Standing Rock Sioux Chairman David Archambault II welcomed a delegation of eight Indian nations from Washington State on Tuesday August 30 who joined the growing opposition to the Dakota Access Pipeline that threatens the tribe’s water supply and sacred places on Oceti Sakowin Treaty lands.
The Yakama Nation, Swinomish Indian Tribal Community, Lummi Nation, Puyallup Tribe, Nisqually Indian Tribe, Suquamish Tribe, Lower Elwha Klallam Tribe and Hoh Tribe traveled with a large delegation from the Pacific Northwest with a sacred totem pole to demonstrate spiritual support. After a blessing at the Standing Rock camp near the river, the totem pole will be permanently raised at the Turtle Lodge on the Sagkeeng First Nation in Manitoba next week.
“Yakama is humbled and honored to stand beside our brothers and sisters of the Standing Rock Sioux. We’re observing a peaceful and prayerful gathering to move an entire country. We stand united in solidarity with the natural laws of this land, advocating for responsible decision making and honorable communications,” said Yakama Chairman JoDe Goudy.
“Together, we express to the U.S. government that now, more than ever, is the time to fulfill the trust obligations laid out within the treaties and historical interactions with the Native peoples of this land. Until such things come to pass, the spirit and voice of all peoples shall unite with Standing Rock. One voice, one heart, and one spirit to speak for those things that cannot speak for themselves.”
Carver Jewell James of the Lummi Nation said this is the fourth totem pole he has carved to unite people standing to protect the earth.
“This is about little people against billionaire corporations,” he said. “Standing Rock is clearly opposed to the pipeline, and I’m here to celebrate their clarity and their willingness to stand up.”
The tribes urged the United States District Court to rule in favor of the Standing Rock Sioux Tribe’s request to issue an injunction that stops construction of the pipeline until the Tribe’s waters and cultural resources are protected.
The Standing Rock Sioux Tribe is arguing in court that the Dakota Access Pipeline was fast-tracked by the federal government, which is a direct violation of the Tribe’s rights as a sovereign nation because it will hurt the Tribe’s safe drinking water and historic and cultural resources. The Tribe has asked the United States government to conduct a more stringent environmental review to ensure the protection of the Tribe’s treaty rights and sacred places.
Swinomish Chairman Brian Cladoosby, who also serves as NCAI president, said, “We are a placed-based society. We live where our ancestors are buried. Our culture, laws, and values are tied to all that surrounds us, the place where our children’s future will be for years to come. We cannot ruin where our ancestors are buried and where our children will call home, uproot ourselves and move to another place. We cannot keep taking for granted the clean water, the salmon and buffalo, the roots and berries, and all that makes up the places that our First People have inhabited since time immemorial. Our futures are bound together.”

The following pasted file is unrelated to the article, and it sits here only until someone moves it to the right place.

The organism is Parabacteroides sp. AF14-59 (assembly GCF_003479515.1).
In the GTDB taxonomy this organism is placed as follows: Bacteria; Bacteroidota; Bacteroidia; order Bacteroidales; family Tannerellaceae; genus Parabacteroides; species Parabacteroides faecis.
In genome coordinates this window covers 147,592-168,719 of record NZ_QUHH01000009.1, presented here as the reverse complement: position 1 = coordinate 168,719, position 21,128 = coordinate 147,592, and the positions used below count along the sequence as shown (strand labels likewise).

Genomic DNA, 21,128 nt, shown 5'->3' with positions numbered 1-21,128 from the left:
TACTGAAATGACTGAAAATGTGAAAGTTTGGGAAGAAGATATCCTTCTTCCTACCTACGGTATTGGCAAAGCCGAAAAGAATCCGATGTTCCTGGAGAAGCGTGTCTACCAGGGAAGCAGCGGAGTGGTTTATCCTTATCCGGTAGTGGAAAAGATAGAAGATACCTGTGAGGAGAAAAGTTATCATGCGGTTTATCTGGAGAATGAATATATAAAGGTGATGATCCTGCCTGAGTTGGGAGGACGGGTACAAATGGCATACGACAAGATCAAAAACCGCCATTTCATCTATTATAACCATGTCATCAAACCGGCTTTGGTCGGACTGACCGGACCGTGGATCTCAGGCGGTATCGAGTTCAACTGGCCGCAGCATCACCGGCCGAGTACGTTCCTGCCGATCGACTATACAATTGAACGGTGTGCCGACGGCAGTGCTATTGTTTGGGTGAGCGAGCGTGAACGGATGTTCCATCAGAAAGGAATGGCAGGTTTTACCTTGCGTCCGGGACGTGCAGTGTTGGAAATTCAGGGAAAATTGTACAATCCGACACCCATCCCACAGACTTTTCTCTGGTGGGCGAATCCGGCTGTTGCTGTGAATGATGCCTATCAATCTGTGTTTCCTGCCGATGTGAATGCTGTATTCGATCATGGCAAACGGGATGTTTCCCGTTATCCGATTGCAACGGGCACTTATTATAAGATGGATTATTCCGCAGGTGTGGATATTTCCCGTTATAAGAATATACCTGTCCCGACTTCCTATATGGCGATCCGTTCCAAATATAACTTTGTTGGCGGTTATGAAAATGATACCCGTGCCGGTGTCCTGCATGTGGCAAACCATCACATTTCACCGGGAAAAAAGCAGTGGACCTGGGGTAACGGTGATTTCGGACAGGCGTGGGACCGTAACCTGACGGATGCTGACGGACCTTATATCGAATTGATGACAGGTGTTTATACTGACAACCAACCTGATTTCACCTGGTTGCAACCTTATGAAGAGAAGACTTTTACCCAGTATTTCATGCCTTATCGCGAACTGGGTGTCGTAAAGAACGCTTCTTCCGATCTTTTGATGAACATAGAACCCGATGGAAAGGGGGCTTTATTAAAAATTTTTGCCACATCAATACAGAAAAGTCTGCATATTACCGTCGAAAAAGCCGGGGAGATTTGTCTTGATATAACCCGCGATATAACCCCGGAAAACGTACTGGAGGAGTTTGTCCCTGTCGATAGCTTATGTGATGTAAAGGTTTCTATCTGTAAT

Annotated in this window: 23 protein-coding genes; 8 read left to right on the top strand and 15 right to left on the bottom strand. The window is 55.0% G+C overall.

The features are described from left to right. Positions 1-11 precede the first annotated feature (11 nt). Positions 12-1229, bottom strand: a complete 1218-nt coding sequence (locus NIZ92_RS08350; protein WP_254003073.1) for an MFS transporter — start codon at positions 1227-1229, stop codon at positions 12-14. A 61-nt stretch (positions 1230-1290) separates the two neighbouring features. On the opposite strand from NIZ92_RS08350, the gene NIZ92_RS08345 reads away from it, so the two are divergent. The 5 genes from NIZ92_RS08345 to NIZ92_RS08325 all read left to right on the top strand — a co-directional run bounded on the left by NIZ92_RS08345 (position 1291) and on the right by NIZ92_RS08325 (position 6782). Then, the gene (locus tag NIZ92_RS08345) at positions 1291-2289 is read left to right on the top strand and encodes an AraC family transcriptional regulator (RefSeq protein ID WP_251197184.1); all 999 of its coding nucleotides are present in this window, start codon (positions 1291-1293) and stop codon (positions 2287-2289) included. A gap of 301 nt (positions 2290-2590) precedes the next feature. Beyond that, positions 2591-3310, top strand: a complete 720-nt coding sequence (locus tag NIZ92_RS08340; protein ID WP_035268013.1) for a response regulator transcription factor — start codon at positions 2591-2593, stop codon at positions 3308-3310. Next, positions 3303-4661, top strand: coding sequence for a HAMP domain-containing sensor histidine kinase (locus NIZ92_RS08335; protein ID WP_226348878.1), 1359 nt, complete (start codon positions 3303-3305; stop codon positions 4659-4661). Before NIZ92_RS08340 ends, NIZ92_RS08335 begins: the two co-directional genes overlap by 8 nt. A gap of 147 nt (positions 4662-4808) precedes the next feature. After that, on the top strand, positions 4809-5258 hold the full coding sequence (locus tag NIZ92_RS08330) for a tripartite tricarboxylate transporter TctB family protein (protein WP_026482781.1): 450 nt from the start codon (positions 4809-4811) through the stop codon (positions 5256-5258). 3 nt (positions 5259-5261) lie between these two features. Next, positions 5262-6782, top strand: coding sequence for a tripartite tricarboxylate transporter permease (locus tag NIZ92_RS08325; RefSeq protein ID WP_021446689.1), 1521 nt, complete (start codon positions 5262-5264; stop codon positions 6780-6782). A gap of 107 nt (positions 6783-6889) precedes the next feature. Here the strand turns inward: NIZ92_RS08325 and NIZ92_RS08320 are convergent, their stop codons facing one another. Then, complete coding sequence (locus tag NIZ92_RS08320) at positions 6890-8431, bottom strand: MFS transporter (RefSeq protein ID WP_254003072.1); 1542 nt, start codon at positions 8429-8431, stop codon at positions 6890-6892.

More than 150 tribes so far have sent resolutions and letters of support to show solidarity with the Standing Rock Sioux and the Seven Council Fires of the Lakota’s efforts to stop the pipeline.
“Words can’t express how thankful we are for all of the prayers, support, letters and donations we have received,” said Archambault. “It inspires us every day on our mission to protect this area for future generations and all who use it.
“We’ve seen the success our friends from Washington state have had in their battles to protect treaty rights against the transport of fossil fuels,” Archambault continued. “Their support is crucial in the protection of our land, water, and cultural resources, as well as all of our sovereign rights that we are asking Assistant Secretary of the Army for Civil Works Jo-Ellen Darcy to honor.”
As they gathered on the banks of the Cannonball River to pray for water, several leaders spoke of similar challenges to their treaty rights, lands and ways of life. Some tribes in attendance won recent battles against proposed oil and coal export terminals that violate treaty rights, endangered fish and shellfish, and threatened the tribes’ very existence.
“I am here to stand with the Standing Rock people because my people are facing the same threats to bear the risk of development for the Puyallup Tribe,” said Councilman David Bean. “It’s an LNG terminal that will be built in the middle of our reservation and threaten our treaty protected resources.”
The peaceful camp near the river is the first time since 1875 that all the Lakota tribes have gathered at the Cannonball River. Their efforts to save their water have inspired hundreds of tribes, celebrities and activists from across the country to show their support. More than 180 tribes have written letters to President Obama and the U.S. Army Corps of Engineers asking them to fulfill their trust obligation to tribes and reconsider the construction of the Dakota Access Pipeline.
“Everyone has heard that this pipeline would be more than 1,100 miles long and would transport more than half a million barrels of crude oil every day across our lands,” said Cedric Good House, a traditional leader for the Standing Rock Sioux Tribe.
“What they don’t know are the irreplaceable sacred places across the landscape and the deep cultural and spiritual knowledge that is tied to them,” he said. “These are the places and the knowledge that make us who we are today as a tribe. I plan on telling my grandchildren about the time when tribes across the country stood up and fought for treaty, culture, and the future. And we fought for the future of safe drinking water for all Americans. No longer is the world watching us, the world is with us.”